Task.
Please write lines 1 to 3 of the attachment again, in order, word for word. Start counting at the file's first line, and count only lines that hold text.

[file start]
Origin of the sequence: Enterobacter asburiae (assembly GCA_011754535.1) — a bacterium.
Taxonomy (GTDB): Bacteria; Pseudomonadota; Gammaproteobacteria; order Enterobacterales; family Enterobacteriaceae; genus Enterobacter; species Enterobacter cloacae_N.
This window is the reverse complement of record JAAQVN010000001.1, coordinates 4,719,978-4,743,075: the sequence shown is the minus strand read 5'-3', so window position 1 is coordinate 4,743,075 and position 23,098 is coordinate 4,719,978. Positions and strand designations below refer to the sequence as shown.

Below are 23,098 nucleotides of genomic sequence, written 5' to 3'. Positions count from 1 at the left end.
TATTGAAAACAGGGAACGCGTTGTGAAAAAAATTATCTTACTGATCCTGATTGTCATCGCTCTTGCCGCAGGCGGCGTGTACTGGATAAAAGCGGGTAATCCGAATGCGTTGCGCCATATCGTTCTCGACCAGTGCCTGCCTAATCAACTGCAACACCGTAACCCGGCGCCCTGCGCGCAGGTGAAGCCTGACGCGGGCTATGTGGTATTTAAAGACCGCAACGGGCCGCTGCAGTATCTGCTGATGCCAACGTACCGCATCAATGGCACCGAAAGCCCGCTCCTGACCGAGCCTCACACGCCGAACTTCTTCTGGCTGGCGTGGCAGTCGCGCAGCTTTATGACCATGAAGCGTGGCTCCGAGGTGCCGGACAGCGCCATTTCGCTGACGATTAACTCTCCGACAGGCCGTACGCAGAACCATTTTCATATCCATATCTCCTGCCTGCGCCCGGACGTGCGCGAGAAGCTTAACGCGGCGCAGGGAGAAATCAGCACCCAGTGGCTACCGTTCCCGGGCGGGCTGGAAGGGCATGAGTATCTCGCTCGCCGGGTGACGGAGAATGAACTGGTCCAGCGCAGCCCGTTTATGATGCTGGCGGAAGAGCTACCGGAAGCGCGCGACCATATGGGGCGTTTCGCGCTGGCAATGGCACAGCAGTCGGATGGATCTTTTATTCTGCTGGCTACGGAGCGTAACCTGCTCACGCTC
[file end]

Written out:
Origin of the sequence: Enterobacter asburiae (assembly GCA_011754535.1) — a bacterium.
Taxonomy (GTDB): Bacteria; Pseudomonadota; Gammaproteobacteria; order Enterobacterales; family Enterobacteriaceae; genus Enterobacter; species Enterobacter cloacae_N.
This window is the reverse complement of record JAAQVN010000001.1, coordinates 4,719,978-4,743,075: the sequence shown is the minus strand read 5'-3', so window position 1 is coordinate 4,743,075 and position 23,098 is coordinate 4,719,978. Positions and strand designations below refer to the sequence as shown.